How accurate is 98 percent on Turnitin’s AI detection?


Source: Student Edge

On April 4, Turnitin released its AI detection software to 10,700 educational institutions in an effort to counter AI-assisted cheating. Turnitin’s new software falsely flagged the use of AI. For example, in the case of Lucy Goetz, a high school student, her essay on socialism was flagged as AI-generated despite the writing being her own work. This case shed light on the potentially catastrophic consequences for students who are falsely accused. It is indeed a hard decision for teachers: if AI-use is ignored, cheating incidents would surge; however, the reliance on faulty AI detection technology puts innocent students in jeopardy.

Turnitin claims that false positives, such as Goetz’s writing, occur around one percent of the time. Unlike plagiarism detection, which scours through a database of content to compare submitted works with those in the database using methods such as text fingerprinting and string matching, there is no source material to provide reference points for AI-generated writing.

OpenAI, the parent company of ChatGPT, developed its own AI detection software; however, it claimed that it only correctly identifies AI-generated text 26 percent of the time. Computer scientists from University of Maryland also conducted a study on methods to bypass detection tools and found that the detectors were severely unreliable.

AI detection is complicated and difficult because the software involves statistics. Eric Wang, Turnitin’s vice president of AI, explains how AI writing is “extremely consistently average.” A problem then arises when human writers are consistently average as well. In particular fields, such as Economics or STEM, there are styles and templates that people use to write. These writings are the most likely to be mislabeled as being AI-generated.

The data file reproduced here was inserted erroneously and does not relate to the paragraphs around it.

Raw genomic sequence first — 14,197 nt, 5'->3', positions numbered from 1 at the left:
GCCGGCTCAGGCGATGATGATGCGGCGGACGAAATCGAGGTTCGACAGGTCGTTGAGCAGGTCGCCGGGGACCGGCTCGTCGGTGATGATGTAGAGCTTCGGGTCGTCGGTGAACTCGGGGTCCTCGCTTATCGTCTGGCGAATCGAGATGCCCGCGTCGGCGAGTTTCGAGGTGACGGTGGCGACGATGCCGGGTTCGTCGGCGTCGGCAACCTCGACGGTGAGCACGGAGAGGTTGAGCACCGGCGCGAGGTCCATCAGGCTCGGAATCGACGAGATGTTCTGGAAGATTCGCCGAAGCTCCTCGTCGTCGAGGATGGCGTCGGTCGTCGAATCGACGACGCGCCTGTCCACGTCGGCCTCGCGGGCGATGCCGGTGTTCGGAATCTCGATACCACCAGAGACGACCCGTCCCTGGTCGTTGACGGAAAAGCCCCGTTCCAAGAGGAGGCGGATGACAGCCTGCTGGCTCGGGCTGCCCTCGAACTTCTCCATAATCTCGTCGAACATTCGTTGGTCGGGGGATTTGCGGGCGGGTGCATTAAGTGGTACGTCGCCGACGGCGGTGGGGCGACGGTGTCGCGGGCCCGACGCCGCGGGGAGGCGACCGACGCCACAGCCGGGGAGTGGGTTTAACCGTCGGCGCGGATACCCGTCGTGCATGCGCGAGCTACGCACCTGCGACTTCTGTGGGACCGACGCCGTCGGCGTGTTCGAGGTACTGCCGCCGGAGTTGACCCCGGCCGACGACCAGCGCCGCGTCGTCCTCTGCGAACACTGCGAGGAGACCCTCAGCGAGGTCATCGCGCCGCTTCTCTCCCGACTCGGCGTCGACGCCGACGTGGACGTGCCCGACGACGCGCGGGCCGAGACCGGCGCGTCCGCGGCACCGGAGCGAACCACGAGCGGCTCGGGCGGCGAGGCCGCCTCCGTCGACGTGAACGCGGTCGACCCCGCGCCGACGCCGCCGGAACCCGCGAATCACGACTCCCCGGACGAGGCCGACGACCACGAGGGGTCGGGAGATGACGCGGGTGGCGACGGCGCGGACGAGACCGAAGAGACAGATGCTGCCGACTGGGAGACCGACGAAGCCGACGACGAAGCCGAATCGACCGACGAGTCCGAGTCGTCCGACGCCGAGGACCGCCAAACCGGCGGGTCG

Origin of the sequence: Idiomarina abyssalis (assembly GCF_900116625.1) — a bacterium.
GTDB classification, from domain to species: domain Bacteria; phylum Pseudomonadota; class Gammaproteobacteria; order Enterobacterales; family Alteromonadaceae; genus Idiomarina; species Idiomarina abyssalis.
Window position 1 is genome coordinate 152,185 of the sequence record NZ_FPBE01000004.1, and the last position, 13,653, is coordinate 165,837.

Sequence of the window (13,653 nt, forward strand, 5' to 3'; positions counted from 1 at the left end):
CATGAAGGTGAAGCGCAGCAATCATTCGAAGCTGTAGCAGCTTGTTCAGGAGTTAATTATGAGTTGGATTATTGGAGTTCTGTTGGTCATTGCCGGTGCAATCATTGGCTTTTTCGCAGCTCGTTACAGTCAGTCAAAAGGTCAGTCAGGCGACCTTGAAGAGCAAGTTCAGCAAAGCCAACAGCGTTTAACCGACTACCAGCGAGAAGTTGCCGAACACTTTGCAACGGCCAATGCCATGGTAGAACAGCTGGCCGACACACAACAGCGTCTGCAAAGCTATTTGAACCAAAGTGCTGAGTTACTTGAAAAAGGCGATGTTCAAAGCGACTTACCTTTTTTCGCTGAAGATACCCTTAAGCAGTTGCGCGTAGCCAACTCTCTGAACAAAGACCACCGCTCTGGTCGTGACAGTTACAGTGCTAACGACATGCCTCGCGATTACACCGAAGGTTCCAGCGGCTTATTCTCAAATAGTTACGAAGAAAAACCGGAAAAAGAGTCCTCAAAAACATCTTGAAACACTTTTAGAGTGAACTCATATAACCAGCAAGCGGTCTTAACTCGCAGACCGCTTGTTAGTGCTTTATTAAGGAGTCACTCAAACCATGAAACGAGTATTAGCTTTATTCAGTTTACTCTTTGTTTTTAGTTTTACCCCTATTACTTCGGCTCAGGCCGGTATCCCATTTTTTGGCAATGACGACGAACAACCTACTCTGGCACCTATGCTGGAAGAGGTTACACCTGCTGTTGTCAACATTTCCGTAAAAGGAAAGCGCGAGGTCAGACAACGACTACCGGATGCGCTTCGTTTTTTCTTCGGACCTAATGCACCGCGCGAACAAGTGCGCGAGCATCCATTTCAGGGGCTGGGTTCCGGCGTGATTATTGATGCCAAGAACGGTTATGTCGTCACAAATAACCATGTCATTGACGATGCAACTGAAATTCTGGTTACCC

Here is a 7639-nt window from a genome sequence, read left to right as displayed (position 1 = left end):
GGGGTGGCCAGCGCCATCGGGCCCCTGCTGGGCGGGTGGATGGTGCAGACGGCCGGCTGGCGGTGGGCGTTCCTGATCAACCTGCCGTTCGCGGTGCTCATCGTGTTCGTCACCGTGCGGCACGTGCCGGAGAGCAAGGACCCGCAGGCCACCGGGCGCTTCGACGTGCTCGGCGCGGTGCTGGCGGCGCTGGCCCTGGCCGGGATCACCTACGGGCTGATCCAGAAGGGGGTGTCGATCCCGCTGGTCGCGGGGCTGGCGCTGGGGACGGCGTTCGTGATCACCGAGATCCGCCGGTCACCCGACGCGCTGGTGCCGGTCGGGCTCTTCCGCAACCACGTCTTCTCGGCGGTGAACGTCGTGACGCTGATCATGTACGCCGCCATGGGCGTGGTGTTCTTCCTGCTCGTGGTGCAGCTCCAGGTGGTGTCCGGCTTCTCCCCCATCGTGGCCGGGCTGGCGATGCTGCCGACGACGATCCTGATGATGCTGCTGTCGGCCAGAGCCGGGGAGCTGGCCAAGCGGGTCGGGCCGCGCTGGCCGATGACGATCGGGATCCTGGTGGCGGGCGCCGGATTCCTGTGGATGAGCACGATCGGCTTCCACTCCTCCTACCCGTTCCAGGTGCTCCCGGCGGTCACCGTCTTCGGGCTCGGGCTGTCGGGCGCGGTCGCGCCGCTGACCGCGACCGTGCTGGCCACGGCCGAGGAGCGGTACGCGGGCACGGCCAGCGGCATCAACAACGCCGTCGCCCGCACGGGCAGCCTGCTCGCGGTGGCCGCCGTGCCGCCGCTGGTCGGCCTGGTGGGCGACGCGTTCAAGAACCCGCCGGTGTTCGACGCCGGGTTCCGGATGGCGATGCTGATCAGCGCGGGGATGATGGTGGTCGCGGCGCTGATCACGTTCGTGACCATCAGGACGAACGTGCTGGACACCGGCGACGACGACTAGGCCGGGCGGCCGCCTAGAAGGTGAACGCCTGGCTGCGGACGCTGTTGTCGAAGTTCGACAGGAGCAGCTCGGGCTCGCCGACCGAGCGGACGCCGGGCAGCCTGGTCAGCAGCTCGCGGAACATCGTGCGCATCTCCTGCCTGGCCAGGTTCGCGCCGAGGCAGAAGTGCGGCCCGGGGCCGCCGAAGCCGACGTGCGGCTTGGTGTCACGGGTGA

As AI software develops at breakneck pace, experts believe that the detector is not a reliable long-term solution. One recent development in the field of AI was the controllability of temperature. Temperature probability measures the randomness of predictions. Low temperature yields less variation; however, high temperature writing is very diverse but with more errors. As AIs are improving their high-temperature models, it is becoming closer to human writing, making it even harder for AI-detection algorithms to define the line between human and AI. Turnitin’s claim of 98 percent accuracy has not been backed by any studies or experiments. They have not been transparent about their method of AI detection.

There remains no clear-cut solution to accurately flagging AI-generated writing. Inevitably, there will be students who rely on AI for their work and also innocent students who are punished due to the inaccuracies of a computer software. Predictions and computer-generated confidence are not enough to counter the development of AI.